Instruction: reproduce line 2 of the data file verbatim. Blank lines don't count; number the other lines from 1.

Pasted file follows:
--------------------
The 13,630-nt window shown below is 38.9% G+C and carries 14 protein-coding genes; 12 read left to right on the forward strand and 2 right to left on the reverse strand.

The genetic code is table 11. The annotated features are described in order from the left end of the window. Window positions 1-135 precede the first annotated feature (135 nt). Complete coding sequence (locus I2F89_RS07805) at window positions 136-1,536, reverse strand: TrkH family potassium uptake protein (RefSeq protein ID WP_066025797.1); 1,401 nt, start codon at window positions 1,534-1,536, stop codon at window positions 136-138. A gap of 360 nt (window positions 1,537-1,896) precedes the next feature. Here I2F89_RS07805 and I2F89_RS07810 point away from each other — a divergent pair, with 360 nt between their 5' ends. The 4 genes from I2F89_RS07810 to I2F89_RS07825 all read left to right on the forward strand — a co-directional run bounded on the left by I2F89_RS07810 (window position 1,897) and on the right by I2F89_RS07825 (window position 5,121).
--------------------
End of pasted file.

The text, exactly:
The genetic code is table 11. The annotated features are described in order from the left end of the window. Window positions 1-135 precede the first annotated feature (135 nt). Complete coding sequence (locus I2F89_RS07805) at window positions 136-1,536, reverse strand: TrkH family potassium uptake protein (RefSeq protein ID WP_066025797.1); 1,401 nt, start codon at window positions 1,534-1,536, stop codon at window positions 136-138. A gap of 360 nt (window positions 1,537-1,896) precedes the next feature. Here I2F89_RS07805 and I2F89_RS07810 point away from each other — a divergent pair, with 360 nt between their 5' ends. The 4 genes from I2F89_RS07810 to I2F89_RS07825 all read left to right on the forward strand — a co-directional run bounded on the left by I2F89_RS07810 (window position 1,897) and on the right by I2F89_RS07825 (window position 5,121).